- Backward head movements: Shafer’s research found that liars tend to move slightly backward when telling a lie. Such a subtle gesture is a way for liars to distance themselves from the source of their anxiety.
- Feet – pointing: Similar to eye-pointing, liars often point their feet towards the nearest exit, indicating their desire to leave a situation or group of people that make them feel uncomfortable.
- Protecting or touching the Suprasternal Notch: Perhaps the most exciting aspect of Shafer’s research was around the Suprasternal Notch, that vulnerable part of the body (the neck) where any violation to the area can interfere with breathing.
According to Shafer, liars who feel threatened, particularly women who wear necklaces, tend to fiddle, grab, or tug at their chains as a way of protecting the Suprasternal Notch.
In addition to the above, a body language expert highlighted that people tend to lean towards the objects and people they like and distance themselves from things and people they dislike.
A lie vs. telling the truth
According to the literature, there are additional techniques to tell when someone is lying or telling us porky pies.
As well as mouth-touching, talking in low or high-pitched tones, touching the throat, and getting their words all jumbled up, there are other ways to spot if someone is telling the truth.
Telling a story in reverse
Since lie-detection may get seen as a passive process, it is easy for people to presume that body language and verbal and non-verbal cues are the best way to spot a liar.
While some evidence leans heavily towards the above indications, there are other ways to get a liar to respond in a way that allows the truth to get revealed.
According to Verywell Mind, some of the research suggested that getting people to report their stories in reverse order (instead of chronological order) helps increase lie detection accuracy.
People who are lying tend to experience more cognitive overload in reverse story-telling
Distinguishing between lie-telling and truth-telling becomes more discernible as the person’s cognitive load elevates.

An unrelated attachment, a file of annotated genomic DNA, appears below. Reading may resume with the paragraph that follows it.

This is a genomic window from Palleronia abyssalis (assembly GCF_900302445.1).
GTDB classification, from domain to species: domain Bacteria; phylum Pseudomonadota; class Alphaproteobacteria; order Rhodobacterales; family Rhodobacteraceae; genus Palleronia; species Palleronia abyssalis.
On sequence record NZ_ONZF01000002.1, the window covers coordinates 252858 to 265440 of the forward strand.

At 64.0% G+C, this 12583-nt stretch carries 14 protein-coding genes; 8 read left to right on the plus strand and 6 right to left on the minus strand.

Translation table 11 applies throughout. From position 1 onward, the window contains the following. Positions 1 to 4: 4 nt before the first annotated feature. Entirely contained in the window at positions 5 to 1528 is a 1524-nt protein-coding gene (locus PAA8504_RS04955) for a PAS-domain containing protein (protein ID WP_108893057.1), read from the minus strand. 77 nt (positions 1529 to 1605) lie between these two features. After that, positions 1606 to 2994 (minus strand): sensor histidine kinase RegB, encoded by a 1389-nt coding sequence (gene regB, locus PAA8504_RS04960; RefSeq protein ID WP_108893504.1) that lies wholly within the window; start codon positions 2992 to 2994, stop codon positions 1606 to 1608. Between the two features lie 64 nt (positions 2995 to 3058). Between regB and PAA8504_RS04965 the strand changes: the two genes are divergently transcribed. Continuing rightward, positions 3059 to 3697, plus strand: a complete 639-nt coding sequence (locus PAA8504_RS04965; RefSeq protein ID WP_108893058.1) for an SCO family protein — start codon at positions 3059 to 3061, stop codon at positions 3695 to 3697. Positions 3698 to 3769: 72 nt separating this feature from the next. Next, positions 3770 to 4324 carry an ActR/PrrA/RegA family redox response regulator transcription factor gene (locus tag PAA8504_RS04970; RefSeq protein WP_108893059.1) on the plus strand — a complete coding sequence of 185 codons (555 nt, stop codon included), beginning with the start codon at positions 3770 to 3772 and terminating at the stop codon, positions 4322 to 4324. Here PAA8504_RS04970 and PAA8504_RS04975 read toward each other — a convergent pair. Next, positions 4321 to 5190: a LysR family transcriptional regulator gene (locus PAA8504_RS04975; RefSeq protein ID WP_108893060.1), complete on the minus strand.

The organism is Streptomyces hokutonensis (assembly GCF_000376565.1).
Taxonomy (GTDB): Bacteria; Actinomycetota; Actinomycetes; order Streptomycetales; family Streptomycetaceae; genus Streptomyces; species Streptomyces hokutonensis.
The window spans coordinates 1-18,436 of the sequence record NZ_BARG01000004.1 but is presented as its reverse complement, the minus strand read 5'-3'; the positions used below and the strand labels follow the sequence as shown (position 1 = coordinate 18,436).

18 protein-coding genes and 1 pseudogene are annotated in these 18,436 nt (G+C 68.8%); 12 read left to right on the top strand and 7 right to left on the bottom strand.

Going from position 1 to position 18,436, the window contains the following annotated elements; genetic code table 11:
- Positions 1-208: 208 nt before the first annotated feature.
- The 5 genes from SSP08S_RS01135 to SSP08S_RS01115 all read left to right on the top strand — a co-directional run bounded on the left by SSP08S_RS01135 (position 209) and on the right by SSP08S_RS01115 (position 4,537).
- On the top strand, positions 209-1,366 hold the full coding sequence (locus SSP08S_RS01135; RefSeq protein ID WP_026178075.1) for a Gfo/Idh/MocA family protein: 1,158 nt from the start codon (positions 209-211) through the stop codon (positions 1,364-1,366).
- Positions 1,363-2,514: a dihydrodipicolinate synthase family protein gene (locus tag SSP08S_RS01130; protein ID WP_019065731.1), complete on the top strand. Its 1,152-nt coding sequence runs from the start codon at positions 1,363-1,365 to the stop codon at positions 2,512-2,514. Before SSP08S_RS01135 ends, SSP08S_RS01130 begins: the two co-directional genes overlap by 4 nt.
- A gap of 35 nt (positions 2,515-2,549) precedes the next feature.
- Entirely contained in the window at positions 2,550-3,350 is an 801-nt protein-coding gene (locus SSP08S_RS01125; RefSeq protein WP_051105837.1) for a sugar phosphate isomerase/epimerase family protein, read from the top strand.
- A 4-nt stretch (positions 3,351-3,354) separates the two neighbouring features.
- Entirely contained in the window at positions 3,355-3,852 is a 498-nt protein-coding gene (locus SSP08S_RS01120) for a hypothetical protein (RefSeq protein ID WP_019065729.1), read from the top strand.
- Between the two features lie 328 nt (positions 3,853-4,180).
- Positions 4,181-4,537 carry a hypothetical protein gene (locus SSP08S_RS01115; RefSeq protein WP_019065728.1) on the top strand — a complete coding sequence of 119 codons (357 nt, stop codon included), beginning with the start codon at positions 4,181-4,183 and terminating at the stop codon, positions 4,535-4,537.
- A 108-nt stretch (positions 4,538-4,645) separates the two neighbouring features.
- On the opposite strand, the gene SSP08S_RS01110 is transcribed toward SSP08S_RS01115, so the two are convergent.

Harder to convince
Essentially, lying takes up more mental and emotional energy than telling the truth.
Behavioral cues become more transparent by adding more cognitive complexities (for example, through reverse story-telling).
Lie-telling is much more cognitively demanding, and liars tend to spend a lot more energy monitoring and tracking the responses of others.
Most liars are concerned with how they come across to others and how credible their stories are.
However, by adding reverse-storytelling into the mix, subtle white lies and cracks in the story are likely to become more evident.
Doctor Lillian Glass
Body language expert and behavior analyst Doctor Lillian Glass is renowned for her work within forensic psychology and has worked with the FBI to detect signs of lying and deception in criminals.
According to Doctor Glass, to understand when a person is lying, we must first get familiar with their body language and facial expressions, even when telling the truth.
That way, it is easier to notice a shift in behavior when a person is telling lies.
Doctor Glass came up with several tell-tale signs of a liar. They include:
- Repeating words and sentences during a conversation
- A change in breathing patterns
- Covering some parts of the body while telling a story
- Waving and pointing hands excessively to prove a point
- Going into detail when answering a question
- Staring without blinking the eyes
- Difficulty speaking
- Being unable to tell the story again
Of course, on the other hand, a person’s ability to lie depends on many variables such as unique personality traits, genetics, life history, and physical and mental health.
There are many subtle cues to tell when someone might be lying, but demonstrating compassion and empathy for those who may have a problem with lying can be helpful in an individual getting the help they need.
Contact our specialist team today for more support and information.